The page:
Tuesday, July 31, 2018

Crawfish Breakfast, Beavers on the Grid and a 3 Hour Swim

Woke up this morning by a bright moon shining through the open hatch above the berth. It was about 0400 and soon the sky started to get light. I grabbed the camera and opened the salon door and started the coffee. It took only a few minutes until I heard the Loon call, this time with a funny, laughing cackle different from the evening mournful call. There were two adult Loons and one half grown chick making their way along the shore of the island directly in front of where we were anchored. The two adults were diving and looking for food and bringing it to the young Loon to eat. I snapped several pictures at maximum zoom and caught an image of what they were eating and feeding the youngster. Apparently one of the things on a Loon's diet is crawfish. The picture clearly shows a crawfish in the beak of the adult and he/she is offering it to the youth.

The coffee was soon rendered from the drip funnel and found its way into my cup and down the hatch. The First Mate soon arose from the Captain's Quarters and sat with both hands wrapped around her coffee cup watching the Loon family forage along the bank beside Viridian. Across the narrow lake a flock of geese cruised southward no doubt looking for food too.

A bright, sunny day rolled up and we got ready to scrub the scum line from around Viridian's hull at the water line. This would require getting into the water and physically scrubbing the junk by hand. A life jacket was modified to create a floating chair to hold the washer in an upright sitting position while holding onto dock lines that strung from stem to stern along the outside of the hull. A scuba mask and snorkel was used to get under the hull and to places far below the waterline. This job took about 3-4 hours to complete. The port side was done first since that was where the sun was shining. After lunch the starboard side was done once the sun moved to that side. The water was cool and it took a while to get warmed back up by sitting in a deck chair directly in the sun. However, it was refreshing to spend that time in such clear, clean water and the wash job made Viridian look like a new boat. This is not a one man job the way we did it. Without someone handing me the things needed to clean the hull and helping with all the positioning gymnastics required to pull this job off it would be very difficult at best if not dangerous.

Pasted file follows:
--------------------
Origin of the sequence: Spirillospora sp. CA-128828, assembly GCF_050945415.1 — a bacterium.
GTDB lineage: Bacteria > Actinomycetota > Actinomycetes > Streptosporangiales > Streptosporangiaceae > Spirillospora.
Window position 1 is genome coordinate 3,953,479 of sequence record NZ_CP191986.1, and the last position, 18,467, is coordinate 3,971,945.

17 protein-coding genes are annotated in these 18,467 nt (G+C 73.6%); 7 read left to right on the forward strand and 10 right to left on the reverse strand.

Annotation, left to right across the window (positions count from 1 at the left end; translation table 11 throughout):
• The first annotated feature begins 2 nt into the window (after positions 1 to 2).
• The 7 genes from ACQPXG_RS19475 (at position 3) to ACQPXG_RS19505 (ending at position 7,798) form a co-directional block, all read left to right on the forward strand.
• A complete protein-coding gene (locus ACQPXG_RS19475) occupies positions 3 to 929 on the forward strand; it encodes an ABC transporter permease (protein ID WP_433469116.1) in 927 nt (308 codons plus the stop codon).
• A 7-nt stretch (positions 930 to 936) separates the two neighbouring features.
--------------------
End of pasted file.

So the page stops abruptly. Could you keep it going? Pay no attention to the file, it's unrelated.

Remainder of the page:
By the time we finished it was about 1400 so we pulled up the hook and headed for the 15 mile cruise to Sportsman's Inn and Marina in Killarney Ontario. Our cruising buddies left about mid morning so we had the whole lake to ourselves for the day. It was hard to leave such a beautiful place but the cruise down the fjord after leaving Mill Lake was just spectacular. The deep, narrow channel was contained by granite walls on both sides, beautiful forest and interesting formations around every bend. We saw only a couple of boats along the fjord and when it opened up into the Georgian Bay we were still alone as we cruised 4 miles at 6 kts over the smooth, deep viridian water that lead to the canal across the bend that took us to our marina.

At about 1630 we met up with the crew of Miss Norma, Gypsy Spirit and Dash Away, who had been docked since lunch, and walked over to Herbert's Fish & Chips restaurant. Good times with good friends as we make our way past the 46th north latitude on the ragged edge of the northern frontier.

That's the news and here's some views:

We are here

Today's passage from Mill Lake anchorage to Sportsman's Inn and Marina in Killarney Ontario

Local Loon Family Feeding

Crawfish for breakfast

Early Morning Photos on Mill Lake, Ontario

Time for a hull cleaning

Heading for Killarney

Beaver goes digital in the 21 century

George and Josephine

Monday, July 30, 2018